Released on Sept. 4 to Disney+ users who pay for Premier Access in North America, the new live-action “Mulan” movie will cost those interested in watching a pretty penny until Dec. 4, when it is released to everyone with a Disney+ subscription.
Originally set to be released in theaters in March, Disney had to switch gears once the COVID-19 pandemic hit.
Rated PG-13, the almost two hour movie retells the tale of the 1998 Disney classic animated feature in a more realistic way.
While the movie has been acclaimed by critics for its costumes and other jaw-dropping visual elements, the movie has seemed to garner more criticism from those who loved the classic exactly as it was.
One student to watch the new movie is junior Forensic Science major Abby Springer.
“Overall, I really enjoyed the movie. However, if you expect it to be like the original, you will be disappointed. I would say that the remake is more culturally accurate compared to the classic,” Springer said.
With tensions heightened towards those of Chinese descent due to COVID-19 originating in Wuhan, China, the movie’s gross revenue generated around $69.6 million worldwide, in comparison to the other live-action remakes. To put it simply, “Mulan” did not do well.
In comparison to the box office earnings of the other live movies worldwide, “Beauty and The Beast” grossed $1.2 billion, “Aladdin” $1 billion, “Maleficent” $758 million and “The Lion King” $1.6 billion.
For many viewers, with theaters closed due to the virus, those who would have gone to watch the movie in theaters were stopped by the multi-level membership access (Disney+ membership and premier access) needed to watch, in addition to the $30 to buy it.
With mixed reviews from friends and critics alike, many were not sure if the movie was worth the $30 without fan-favorites Mushu, love interest and captain of the Chinese army, Li Shang, as well as the classic song “I’ll Make A Man Out Of You.”
“I liked the classic better because there was singing and Mushu. I also grew up watching the animated version which is also why I think I like the classic better, but I would still recommend watching it [the live-action],” Springer said.
With an all Asian cast, acclaimed filmmaker Niki Cargo brought the essence of Mulan’s character to life even without the songs and iconic characters: a brave young woman who risks her life for her family and country, masquerading as a man and becoming one of the greatest warriors in the Chinese Imperial Army. Yet while the goal of the movie was to make it more realistic, there is still a woman who can shapeshift into a falcon (Gong Li playing Xianniang).
Even with this blatant choice of unrealistic character amidst a cry for realism, some did enjoy this new spin on a classic story.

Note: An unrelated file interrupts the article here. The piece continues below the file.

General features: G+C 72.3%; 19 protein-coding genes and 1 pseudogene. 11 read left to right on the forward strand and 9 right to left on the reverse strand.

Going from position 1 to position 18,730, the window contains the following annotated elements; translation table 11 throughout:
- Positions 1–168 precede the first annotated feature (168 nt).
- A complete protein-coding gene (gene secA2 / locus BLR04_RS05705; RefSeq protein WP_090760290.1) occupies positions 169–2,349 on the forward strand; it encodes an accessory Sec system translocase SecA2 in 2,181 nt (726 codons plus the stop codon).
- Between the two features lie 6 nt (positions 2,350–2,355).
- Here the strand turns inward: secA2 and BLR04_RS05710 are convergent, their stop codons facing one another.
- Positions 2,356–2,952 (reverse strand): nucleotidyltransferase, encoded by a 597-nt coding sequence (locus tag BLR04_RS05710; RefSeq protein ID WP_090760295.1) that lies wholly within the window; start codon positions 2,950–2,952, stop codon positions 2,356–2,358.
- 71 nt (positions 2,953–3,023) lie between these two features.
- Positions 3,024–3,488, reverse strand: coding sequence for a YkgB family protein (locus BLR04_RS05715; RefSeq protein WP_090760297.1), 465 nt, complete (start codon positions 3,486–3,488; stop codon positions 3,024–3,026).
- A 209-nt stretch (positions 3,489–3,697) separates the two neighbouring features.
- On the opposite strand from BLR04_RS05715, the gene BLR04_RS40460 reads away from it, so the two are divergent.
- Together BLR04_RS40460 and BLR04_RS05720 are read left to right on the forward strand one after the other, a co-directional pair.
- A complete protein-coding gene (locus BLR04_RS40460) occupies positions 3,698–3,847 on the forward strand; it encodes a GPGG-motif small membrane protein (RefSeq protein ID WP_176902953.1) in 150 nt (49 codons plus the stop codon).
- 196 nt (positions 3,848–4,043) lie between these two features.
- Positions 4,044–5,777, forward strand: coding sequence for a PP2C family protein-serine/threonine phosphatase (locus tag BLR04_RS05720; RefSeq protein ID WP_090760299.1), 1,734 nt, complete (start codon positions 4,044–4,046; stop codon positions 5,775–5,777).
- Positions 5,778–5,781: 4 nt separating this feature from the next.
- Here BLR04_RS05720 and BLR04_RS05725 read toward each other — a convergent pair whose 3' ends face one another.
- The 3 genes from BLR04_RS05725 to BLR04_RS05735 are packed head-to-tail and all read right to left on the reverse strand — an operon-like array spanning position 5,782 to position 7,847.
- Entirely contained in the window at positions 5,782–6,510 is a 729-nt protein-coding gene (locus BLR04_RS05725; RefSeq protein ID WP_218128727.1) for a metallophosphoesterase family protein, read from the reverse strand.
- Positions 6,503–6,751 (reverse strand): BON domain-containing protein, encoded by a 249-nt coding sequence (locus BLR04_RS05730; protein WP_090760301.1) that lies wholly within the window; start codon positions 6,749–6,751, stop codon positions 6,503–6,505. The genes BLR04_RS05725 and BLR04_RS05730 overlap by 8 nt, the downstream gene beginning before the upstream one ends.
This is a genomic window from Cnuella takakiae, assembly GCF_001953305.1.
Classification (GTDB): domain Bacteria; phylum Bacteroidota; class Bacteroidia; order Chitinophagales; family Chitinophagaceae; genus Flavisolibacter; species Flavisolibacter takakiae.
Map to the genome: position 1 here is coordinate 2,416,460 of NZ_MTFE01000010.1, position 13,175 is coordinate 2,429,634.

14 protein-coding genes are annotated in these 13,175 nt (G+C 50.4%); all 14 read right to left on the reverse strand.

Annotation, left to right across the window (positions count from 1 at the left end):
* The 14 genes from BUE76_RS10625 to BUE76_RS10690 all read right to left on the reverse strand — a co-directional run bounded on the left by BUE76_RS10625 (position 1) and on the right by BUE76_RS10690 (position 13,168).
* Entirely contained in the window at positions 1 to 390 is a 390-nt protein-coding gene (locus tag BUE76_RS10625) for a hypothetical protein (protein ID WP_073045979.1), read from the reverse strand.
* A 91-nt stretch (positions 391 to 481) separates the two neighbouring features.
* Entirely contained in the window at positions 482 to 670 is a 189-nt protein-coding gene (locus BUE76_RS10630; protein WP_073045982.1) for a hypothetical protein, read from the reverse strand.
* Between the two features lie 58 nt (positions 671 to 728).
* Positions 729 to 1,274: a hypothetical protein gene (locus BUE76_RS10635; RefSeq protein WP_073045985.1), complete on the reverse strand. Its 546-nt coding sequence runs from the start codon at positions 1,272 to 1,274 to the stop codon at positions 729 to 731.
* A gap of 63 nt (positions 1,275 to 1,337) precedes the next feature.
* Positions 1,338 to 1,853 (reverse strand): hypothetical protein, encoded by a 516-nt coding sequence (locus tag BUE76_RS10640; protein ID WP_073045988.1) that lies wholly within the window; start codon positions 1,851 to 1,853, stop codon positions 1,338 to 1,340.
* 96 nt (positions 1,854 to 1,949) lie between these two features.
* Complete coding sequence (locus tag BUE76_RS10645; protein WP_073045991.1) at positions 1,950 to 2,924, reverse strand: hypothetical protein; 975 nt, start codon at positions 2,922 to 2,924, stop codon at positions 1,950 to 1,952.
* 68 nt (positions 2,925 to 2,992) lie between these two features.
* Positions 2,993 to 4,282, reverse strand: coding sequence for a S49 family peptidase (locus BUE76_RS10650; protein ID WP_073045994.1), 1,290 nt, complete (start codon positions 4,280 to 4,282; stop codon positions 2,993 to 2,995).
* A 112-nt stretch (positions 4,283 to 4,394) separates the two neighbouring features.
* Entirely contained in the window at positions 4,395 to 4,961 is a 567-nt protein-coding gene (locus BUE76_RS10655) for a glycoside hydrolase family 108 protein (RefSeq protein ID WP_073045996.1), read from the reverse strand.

“My favorite character was the falcon. I enjoyed how much they made the falcon human as well. It brought to life the struggles the falcon had, whereas in the classic we just saw the falcon as a bird and not really a main character,” said Springer.
In the movie, the eldest daughter of Hua Zhou, Mulan (Yifei Liu) defies tradition and the law by disguising herself as a man named Hua Jun to enlist herself in the Imperial Army, to take the place of her aging father. She had to enlist in the army due to the Huns trying to invade China with their leader Borji Khan (Jason Scott Lee) fighting them every step of the way.
Compared to the classic, this movie also contained a lot of intense fight scenes – but since it was produced by Disney, there was no gory blood in the scenes.
Going into watching this movie, I had mixed feelings. While I want the movie to be successful due to its all Asian cast and focus, I was also disheartened to hear that Mushu and Li Shang and the songs were going to disappear. Being adopted from China, the classic “Mulan” was always a favorite of mine because she was a Disney princess who looked like me. However, I am not sure that I would say the live-remake is worth the two-level paywall to watch it. While I loved the cinematography of the movie which was done excellently, I am a little jealous of the other live remakes that got to keep their classic songs that make a Disney movie a Disney movie.
If every live-action remake was made to be more culturally accurate that would be a different story, but the fact that the live-action “Aladdin” (also a film which contained PoC characters) got to keep some of their songs, albeit modified, irks me a little bit. But, I digress.
I would personally recommend waiting until Dec. 4 when the movie is released to all Disney+ members and the second paywall of $30 disappears to watch this movie and form your judgment.